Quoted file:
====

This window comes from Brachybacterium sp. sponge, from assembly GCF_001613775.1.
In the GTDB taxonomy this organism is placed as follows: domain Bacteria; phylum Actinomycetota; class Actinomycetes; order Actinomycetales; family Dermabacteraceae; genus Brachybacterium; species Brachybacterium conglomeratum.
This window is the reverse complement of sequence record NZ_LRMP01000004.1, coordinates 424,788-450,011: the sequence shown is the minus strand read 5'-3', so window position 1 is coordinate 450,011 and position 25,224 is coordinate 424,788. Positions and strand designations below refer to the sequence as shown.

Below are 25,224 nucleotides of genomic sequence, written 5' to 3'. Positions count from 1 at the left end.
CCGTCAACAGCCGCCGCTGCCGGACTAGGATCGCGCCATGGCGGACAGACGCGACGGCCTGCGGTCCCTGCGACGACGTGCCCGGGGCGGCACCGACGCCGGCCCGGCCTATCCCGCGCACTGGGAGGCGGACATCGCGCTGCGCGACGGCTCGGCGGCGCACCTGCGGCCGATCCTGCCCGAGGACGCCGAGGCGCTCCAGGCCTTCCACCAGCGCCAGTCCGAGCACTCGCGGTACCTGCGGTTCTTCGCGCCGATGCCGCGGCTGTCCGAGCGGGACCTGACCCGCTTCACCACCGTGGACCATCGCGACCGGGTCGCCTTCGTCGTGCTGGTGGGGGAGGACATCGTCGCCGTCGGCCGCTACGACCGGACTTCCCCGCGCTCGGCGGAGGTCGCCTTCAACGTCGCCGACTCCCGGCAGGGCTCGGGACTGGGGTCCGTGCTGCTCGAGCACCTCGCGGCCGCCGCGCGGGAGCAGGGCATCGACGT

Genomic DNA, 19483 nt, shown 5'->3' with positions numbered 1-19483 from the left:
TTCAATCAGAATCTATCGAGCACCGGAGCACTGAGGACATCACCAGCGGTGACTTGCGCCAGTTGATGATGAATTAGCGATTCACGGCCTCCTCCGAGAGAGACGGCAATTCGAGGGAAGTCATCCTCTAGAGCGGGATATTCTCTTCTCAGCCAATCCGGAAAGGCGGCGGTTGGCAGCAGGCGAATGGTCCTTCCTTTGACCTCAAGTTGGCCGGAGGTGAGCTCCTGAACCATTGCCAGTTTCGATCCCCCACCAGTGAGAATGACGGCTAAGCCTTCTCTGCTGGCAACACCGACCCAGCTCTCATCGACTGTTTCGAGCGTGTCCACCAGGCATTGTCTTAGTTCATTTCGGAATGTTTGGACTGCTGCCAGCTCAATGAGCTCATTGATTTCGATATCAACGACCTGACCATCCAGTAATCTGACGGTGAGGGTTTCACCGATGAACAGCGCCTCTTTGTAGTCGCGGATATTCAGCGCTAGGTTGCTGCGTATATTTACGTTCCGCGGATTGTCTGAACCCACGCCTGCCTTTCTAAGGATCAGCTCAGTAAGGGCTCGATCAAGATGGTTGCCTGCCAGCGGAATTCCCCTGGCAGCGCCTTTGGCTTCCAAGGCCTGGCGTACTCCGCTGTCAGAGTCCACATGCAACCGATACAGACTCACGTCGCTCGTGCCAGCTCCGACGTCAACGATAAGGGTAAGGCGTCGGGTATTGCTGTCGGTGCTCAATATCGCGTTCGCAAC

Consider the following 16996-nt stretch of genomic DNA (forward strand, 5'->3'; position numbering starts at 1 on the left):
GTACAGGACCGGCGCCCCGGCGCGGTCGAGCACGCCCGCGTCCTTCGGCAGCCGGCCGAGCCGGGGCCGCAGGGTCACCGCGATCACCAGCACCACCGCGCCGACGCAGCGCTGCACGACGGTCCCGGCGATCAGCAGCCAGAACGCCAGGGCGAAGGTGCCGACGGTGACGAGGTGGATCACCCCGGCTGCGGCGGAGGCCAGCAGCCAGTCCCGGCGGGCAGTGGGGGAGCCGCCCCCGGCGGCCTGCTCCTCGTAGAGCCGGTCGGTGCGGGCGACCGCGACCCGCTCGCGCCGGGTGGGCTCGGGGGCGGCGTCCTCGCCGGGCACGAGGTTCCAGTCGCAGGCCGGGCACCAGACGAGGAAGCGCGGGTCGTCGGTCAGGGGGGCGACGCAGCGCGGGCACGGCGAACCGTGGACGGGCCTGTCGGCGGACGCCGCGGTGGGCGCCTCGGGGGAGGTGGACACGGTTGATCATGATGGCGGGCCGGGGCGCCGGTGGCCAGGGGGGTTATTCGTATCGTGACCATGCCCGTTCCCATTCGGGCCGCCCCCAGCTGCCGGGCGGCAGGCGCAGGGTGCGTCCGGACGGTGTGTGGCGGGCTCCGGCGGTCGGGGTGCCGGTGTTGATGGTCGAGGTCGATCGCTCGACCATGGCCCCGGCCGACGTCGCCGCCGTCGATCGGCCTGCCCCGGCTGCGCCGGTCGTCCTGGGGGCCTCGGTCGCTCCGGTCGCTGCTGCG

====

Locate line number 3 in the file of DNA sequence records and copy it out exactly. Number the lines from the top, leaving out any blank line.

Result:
This window is the reverse complement of sequence record NZ_LRMP01000004.1, coordinates 424,788-450,011: the sequence shown is the minus strand read 5'-3', so window position 1 is coordinate 450,011 and position 25,224 is coordinate 424,788. Positions and strand designations below refer to the sequence as shown.